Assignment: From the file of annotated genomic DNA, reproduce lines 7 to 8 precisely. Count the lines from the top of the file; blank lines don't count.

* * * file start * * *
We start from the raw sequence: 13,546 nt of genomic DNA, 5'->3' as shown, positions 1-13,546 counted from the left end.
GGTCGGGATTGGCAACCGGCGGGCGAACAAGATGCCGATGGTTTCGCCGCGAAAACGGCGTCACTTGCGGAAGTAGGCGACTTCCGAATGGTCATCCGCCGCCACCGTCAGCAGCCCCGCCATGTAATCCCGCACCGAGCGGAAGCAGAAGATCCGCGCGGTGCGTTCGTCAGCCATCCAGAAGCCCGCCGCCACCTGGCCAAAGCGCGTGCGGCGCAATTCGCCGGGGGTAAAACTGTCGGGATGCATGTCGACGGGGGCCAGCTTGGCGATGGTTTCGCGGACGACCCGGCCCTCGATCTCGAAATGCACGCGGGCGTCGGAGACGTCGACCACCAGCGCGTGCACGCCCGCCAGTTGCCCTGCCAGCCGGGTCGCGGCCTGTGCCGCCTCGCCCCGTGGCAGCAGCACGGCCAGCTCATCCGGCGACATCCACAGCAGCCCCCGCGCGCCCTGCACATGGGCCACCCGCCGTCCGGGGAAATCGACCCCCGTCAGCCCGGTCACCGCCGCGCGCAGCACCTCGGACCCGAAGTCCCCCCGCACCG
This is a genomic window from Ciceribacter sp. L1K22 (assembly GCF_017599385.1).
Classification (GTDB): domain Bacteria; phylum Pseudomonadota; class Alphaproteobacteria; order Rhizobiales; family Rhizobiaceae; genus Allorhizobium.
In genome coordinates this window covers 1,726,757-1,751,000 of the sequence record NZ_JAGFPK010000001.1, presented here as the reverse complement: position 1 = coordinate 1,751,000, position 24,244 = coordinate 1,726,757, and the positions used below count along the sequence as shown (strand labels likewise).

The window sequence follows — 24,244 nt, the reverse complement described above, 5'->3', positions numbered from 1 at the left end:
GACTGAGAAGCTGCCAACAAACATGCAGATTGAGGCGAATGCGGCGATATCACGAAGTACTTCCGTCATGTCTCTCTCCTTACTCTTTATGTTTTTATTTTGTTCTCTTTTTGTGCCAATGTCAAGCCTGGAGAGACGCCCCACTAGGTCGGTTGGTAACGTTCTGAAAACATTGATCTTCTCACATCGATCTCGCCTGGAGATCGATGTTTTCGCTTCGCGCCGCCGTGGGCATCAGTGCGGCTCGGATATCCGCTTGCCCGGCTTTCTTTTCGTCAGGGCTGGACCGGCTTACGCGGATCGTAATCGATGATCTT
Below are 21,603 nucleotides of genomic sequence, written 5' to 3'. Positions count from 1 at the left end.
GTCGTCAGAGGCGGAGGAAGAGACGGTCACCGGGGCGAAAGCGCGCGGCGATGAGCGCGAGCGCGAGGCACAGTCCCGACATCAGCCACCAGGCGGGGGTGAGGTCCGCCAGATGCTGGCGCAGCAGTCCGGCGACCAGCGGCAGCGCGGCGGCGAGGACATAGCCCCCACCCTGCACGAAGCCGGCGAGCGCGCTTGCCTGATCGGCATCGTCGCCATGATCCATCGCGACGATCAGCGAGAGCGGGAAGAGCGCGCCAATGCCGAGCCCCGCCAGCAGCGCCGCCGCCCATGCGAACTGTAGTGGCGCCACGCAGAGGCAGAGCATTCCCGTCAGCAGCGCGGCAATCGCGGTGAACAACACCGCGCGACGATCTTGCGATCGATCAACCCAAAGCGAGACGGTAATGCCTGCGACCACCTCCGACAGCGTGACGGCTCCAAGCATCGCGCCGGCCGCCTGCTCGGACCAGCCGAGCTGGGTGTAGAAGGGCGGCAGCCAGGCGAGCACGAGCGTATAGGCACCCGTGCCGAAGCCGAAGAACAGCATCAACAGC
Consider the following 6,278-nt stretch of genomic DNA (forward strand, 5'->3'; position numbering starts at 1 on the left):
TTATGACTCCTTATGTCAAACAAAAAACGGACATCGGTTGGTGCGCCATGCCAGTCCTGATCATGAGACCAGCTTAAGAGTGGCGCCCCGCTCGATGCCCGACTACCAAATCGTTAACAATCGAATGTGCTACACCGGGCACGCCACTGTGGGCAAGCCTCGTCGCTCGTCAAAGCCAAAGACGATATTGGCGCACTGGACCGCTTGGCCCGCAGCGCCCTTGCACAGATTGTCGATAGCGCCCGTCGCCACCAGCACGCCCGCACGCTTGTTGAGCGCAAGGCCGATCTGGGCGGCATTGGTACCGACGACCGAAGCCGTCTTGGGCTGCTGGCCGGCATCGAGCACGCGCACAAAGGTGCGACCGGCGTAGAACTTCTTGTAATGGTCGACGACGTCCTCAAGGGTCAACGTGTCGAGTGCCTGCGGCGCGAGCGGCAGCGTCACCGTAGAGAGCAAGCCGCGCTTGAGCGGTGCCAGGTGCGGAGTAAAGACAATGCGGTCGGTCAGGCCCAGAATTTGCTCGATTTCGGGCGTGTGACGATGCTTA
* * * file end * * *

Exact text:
GACTGAGAAGCTGCCAACAAACATGCAGATTGAGGCGAATGCGGCGATATCACGAAGTACTTCCGTCATGTCTCTCTCCTTACTCTTTATGTTTTTATTTTGTTCTCTTTTTGTGCCAATGTCAAGCCTGGAGAGACGCCCCACTAGGTCGGTTGGTAACGTTCTGAAAACATTGATCTTCTCACATCGATCTCGCCTGGAGATCGATGTTTTCGCTTCGCGCCGCCGTGGGCATCAGTGCGGCTCGGATATCCGCTTGCCCGGCTTTCTTTTCGTCAGGGCTGGACCGGCTTACGCGGATCGTAATCGATGATCTT
Below are 21,603 nucleotides of genomic sequence, written 5' to 3'. Positions count from 1 at the left end.